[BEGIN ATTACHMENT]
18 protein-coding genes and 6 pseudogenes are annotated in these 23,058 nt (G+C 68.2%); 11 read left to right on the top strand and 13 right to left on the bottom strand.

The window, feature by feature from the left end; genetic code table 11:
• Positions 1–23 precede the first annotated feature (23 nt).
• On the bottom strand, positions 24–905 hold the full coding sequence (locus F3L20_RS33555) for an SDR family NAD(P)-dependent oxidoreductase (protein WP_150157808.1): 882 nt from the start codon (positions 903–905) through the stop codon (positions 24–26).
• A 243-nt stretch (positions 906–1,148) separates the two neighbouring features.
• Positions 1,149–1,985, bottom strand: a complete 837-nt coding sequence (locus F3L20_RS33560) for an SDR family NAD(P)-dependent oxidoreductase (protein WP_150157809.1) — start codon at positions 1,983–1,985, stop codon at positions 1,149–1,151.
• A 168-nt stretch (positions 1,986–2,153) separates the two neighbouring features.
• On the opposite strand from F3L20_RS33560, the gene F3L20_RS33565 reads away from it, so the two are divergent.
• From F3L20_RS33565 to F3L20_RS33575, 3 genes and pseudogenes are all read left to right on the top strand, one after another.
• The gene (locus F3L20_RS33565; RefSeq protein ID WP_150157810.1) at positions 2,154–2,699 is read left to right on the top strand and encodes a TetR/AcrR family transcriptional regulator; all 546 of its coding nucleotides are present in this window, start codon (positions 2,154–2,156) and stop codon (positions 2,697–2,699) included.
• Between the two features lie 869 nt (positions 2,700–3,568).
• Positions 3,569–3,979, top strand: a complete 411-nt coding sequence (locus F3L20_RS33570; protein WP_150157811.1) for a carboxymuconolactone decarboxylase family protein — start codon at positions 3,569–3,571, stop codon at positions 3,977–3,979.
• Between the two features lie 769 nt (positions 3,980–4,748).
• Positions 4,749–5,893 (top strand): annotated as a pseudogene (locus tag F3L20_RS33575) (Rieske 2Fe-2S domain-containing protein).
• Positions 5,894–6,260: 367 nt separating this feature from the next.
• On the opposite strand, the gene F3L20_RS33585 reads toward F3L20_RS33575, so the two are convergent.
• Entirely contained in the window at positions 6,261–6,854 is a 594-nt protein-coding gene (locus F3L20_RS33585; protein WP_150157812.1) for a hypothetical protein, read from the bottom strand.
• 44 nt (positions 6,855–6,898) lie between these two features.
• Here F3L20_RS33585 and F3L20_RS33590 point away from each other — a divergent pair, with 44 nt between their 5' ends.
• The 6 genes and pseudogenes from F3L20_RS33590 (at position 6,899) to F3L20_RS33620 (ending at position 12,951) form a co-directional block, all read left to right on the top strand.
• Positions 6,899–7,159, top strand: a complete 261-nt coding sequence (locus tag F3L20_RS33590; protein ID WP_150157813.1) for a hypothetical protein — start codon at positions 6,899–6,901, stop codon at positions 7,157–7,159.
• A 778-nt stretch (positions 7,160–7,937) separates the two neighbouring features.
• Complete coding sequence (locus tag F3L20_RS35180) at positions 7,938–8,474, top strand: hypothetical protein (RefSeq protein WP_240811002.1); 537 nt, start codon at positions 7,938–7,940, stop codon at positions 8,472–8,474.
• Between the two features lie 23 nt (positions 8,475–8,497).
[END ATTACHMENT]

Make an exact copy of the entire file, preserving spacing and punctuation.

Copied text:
18 protein-coding genes and 6 pseudogenes are annotated in these 23,058 nt (G+C 68.2%); 11 read left to right on the top strand and 13 right to left on the bottom strand.

The window, feature by feature from the left end; genetic code table 11:
• Positions 1–23 precede the first annotated feature (23 nt).
• On the bottom strand, positions 24–905 hold the full coding sequence (locus F3L20_RS33555) for an SDR family NAD(P)-dependent oxidoreductase (protein WP_150157808.1): 882 nt from the start codon (positions 903–905) through the stop codon (positions 24–26).
• A 243-nt stretch (positions 906–1,148) separates the two neighbouring features.
• Positions 1,149–1,985, bottom strand: a complete 837-nt coding sequence (locus F3L20_RS33560) for an SDR family NAD(P)-dependent oxidoreductase (protein WP_150157809.1) — start codon at positions 1,983–1,985, stop codon at positions 1,149–1,151.
• A 168-nt stretch (positions 1,986–2,153) separates the two neighbouring features.
• On the opposite strand from F3L20_RS33560, the gene F3L20_RS33565 reads away from it, so the two are divergent.
• From F3L20_RS33565 to F3L20_RS33575, 3 genes and pseudogenes are all read left to right on the top strand, one after another.
• The gene (locus F3L20_RS33565; RefSeq protein ID WP_150157810.1) at positions 2,154–2,699 is read left to right on the top strand and encodes a TetR/AcrR family transcriptional regulator; all 546 of its coding nucleotides are present in this window, start codon (positions 2,154–2,156) and stop codon (positions 2,697–2,699) included.
• Between the two features lie 869 nt (positions 2,700–3,568).
• Positions 3,569–3,979, top strand: a complete 411-nt coding sequence (locus F3L20_RS33570; protein WP_150157811.1) for a carboxymuconolactone decarboxylase family protein — start codon at positions 3,569–3,571, stop codon at positions 3,977–3,979.
• Between the two features lie 769 nt (positions 3,980–4,748).
• Positions 4,749–5,893 (top strand): annotated as a pseudogene (locus tag F3L20_RS33575) (Rieske 2Fe-2S domain-containing protein).
• Positions 5,894–6,260: 367 nt separating this feature from the next.
• On the opposite strand, the gene F3L20_RS33585 reads toward F3L20_RS33575, so the two are convergent.
• Entirely contained in the window at positions 6,261–6,854 is a 594-nt protein-coding gene (locus F3L20_RS33585; protein WP_150157812.1) for a hypothetical protein, read from the bottom strand.
• 44 nt (positions 6,855–6,898) lie between these two features.
• Here F3L20_RS33585 and F3L20_RS33590 point away from each other — a divergent pair, with 44 nt between their 5' ends.
• The 6 genes and pseudogenes from F3L20_RS33590 (at position 6,899) to F3L20_RS33620 (ending at position 12,951) form a co-directional block, all read left to right on the top strand.
• Positions 6,899–7,159, top strand: a complete 261-nt coding sequence (locus tag F3L20_RS33590; protein ID WP_150157813.1) for a hypothetical protein — start codon at positions 6,899–6,901, stop codon at positions 7,157–7,159.
• A 778-nt stretch (positions 7,160–7,937) separates the two neighbouring features.
• Complete coding sequence (locus tag F3L20_RS35180) at positions 7,938–8,474, top strand: hypothetical protein (RefSeq protein WP_240811002.1); 537 nt, start codon at positions 7,938–7,940, stop codon at positions 8,472–8,474.
• Between the two features lie 23 nt (positions 8,475–8,497).